School and Library
Library Update: Spring 2013
See this? This is starting to look like a “real” library, isn’t it?!
The kids patched the holes in the wall, and painted it themselves, using supplies bought with the money slipped to me by many generous guests of Rilindja, and more than a little help from Mary Denham and her family.
Last winter, Christina Breitenmoser of Kora offered to mentor us in an application to the Usitawi Network. We applied and received 3,000 CHF to cover books, furniture, 10 dvds of biology documentaries (which we can watch on the DVD projector purchased with a gift from Karl & Nicole Lambermont of Belgium) and 12 Thames & Hudson Science Kits which can make up for the fact that there isn’t a trace of a science lab in the school (not even a sink or a bunsen burner).
The Science Kits were the first stage of this big adventure in international generosity. A review in Wired revealed the not-surprising fact that the days of “easy kits for little engineers” (to paraphrase Dylan Thomas) are largely gone, but one company in the world stands alone in still producing serious science kits which allow young geniuses to enjoy themselves building pinhole cameras, making satisfying chemical stinks and exploring the macro and microscopic worlds with simple tools they can build themselves. So we decided to order 12 (one for every 4 students). But how the heck to you buy them when you’re sitting in Northern Albania, using Swiss money? There’s no store for this sort of thing in Albania. There’s no postal delivery! So we went to the source and wrote to Thames & Kosmos. Within a few days, a kind anonymous voice was answering my email. Without ever waxing sentimental (they’re in England), in a few days it was arranged: we’d receive a school discount, our friends in Switzerland would be invoiced, and as for the 300 euros of postage? Well, they’d work something out about that. At which point, we STILL didn’t have anywhere to send them. Enter Dritan Xhengo of Past and Present Journeys. NOT only did he let us use his mailing address in Tirana, but when the boxes got held up by customs, he made numerous trips to argue with them, springing our boxes one by one. A customs charge mysteriously disappeared. THANK YOU Dritan.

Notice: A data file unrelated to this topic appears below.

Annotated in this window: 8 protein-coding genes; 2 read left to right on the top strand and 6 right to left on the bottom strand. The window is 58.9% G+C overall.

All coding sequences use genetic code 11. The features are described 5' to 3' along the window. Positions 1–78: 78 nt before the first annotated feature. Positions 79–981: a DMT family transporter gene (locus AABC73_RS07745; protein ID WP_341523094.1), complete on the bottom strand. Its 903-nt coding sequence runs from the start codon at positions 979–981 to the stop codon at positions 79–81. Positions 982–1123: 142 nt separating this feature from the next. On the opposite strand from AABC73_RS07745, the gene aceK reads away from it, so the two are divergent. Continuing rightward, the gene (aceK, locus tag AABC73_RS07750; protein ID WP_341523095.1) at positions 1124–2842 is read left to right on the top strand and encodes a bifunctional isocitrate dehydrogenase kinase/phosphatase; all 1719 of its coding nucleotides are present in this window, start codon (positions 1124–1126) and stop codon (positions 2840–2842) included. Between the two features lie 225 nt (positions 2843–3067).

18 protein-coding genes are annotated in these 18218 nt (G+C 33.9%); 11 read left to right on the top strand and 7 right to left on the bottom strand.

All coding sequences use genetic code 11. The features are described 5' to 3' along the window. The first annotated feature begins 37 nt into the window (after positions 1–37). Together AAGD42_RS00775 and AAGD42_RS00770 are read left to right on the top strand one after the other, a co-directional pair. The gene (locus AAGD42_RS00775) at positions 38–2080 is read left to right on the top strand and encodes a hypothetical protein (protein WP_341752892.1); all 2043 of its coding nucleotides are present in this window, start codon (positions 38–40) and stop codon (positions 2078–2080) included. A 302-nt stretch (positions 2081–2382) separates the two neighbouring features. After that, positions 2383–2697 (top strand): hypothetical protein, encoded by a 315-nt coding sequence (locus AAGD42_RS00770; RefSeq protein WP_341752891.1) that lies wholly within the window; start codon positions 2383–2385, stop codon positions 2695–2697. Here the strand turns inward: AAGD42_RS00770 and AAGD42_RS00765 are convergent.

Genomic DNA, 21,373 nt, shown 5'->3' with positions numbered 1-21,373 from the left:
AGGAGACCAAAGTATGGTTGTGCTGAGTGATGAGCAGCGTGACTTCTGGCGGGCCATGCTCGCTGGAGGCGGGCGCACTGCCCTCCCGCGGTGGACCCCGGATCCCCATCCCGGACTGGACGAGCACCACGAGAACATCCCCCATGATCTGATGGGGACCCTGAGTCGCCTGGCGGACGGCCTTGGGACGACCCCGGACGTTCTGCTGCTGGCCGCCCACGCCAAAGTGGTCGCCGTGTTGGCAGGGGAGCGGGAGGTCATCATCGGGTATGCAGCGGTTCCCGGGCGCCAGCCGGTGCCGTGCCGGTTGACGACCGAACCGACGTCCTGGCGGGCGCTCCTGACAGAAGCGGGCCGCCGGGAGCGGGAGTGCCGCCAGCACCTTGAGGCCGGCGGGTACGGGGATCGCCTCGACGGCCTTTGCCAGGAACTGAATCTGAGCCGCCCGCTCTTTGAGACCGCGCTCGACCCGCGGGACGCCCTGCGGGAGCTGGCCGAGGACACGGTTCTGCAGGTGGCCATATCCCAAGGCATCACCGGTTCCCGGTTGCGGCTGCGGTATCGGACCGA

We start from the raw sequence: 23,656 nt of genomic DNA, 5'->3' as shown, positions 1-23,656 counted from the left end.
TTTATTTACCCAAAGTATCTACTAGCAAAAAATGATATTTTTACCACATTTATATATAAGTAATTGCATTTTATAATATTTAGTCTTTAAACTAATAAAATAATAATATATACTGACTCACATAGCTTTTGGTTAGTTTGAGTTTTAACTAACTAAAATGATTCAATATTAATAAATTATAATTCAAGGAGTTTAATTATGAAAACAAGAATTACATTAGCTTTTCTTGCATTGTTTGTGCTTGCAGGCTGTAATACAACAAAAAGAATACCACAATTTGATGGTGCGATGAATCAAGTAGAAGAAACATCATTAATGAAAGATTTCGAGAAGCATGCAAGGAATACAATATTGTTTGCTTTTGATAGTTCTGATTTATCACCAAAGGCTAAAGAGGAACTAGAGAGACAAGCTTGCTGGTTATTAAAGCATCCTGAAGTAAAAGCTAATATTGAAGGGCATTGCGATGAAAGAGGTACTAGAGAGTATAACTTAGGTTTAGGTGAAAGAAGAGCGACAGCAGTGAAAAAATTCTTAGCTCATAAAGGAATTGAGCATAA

Alfred and I went to Tirana in April, and spent 1,000 CHF on books. Thank you to: Botimet Dritan, Botimet Dudaj and Arba Editions for the generous discounts they gave, and thank you MOST of all to Fatmir Toçi, Member of Parliament and owner of Toena Publishing, who GAVE us 3 enormous boxes FULL! We returned to Valbona with the car FULL. My dear friend Rea came with, and spent the morning with the kids, talking about her love of books and how it started, her experiences as a young Albanian woman getting an education, and her decision to return to and work in Albania. Much food for thought there!
It was a great morning when all the kids came rushing in, choosing books, and organizing themselves into a system . . . . More about this soon, but for now the pictures say a lot . . . .
Last written, about the library: